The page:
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Sriman Dutta
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Hello,

If there's a wave having velocity v, such that in time t, it has travelled a distance of x, then will the equation relating v and x be v=kx/t, where k is its wavenumber.

 

EMR is constant. What do you mean by wavenumber? a wave has a frequency, amplitude, length and phase

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What do you mean by "EMR" (I would have thought "electro-magnetic radiation" or "resonance" but those aren't numbers.) Ther was no mention of "EMR" in the original post.

 

The "wave number" is the reciprocal of wavelengh- The number of wave crests per unit length.

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I am really unknown of this term EMR.

A more detailed explanation will be helpful.

 

Electromagetic Radiation covers the electromagnetic spectrum for all waves, light, microwaves, infrared, ultraviolet etc all travel at the SOL (speed of light).

 

Other than sound and gravity im not sure what else has wave form, other than electrons in QM.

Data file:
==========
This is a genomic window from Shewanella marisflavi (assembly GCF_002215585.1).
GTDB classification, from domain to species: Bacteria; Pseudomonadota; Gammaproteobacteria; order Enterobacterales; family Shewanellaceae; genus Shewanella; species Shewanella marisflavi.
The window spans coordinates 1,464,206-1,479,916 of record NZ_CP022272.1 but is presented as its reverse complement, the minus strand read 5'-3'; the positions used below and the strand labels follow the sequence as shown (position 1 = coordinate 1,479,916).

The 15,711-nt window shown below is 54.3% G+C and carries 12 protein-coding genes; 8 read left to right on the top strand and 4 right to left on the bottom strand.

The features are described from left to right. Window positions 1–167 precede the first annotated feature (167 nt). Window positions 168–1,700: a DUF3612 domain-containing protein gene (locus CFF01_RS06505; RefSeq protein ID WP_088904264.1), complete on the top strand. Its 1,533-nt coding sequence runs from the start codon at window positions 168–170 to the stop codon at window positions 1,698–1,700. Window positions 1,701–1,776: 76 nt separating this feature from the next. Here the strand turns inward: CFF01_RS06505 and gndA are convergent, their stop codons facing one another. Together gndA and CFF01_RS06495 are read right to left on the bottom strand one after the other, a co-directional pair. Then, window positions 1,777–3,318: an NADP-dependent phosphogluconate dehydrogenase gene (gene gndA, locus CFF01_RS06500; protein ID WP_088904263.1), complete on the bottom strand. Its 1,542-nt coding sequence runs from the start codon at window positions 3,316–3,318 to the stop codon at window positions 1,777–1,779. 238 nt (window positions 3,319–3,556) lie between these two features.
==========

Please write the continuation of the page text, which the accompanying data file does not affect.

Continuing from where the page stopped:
Here's a link to better explain it than me.

 

https://en.wikipedia.org/wiki/Electromagnetic_radiation

 

you can create your own waveforms ofcourse and things like the harmonic series. I just assumed you were referring to EM waves.

Edited by DevilSolution
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Electromagetic Radiation covers the electromagnetic spectrum for all waves, light, microwaves, infrared, ultraviolet etc all travel at the SOL (speed of light).

 

Other than sound and gravity im not sure what else has wave form, other than electrons in QM.

 

Here's a link to better explain it than me.

 

https://en.wikipedia.org/wiki/Electromagnetic_radiation

 

you can create your own waveforms ofcourse and things like the harmonic series. I just assumed you were referring to EM waves.

OK...

Upon thinking, I see that v=kx/t is wrong since v gets the unit Hz if the above formula is applied.

Edited by Sriman Dutta
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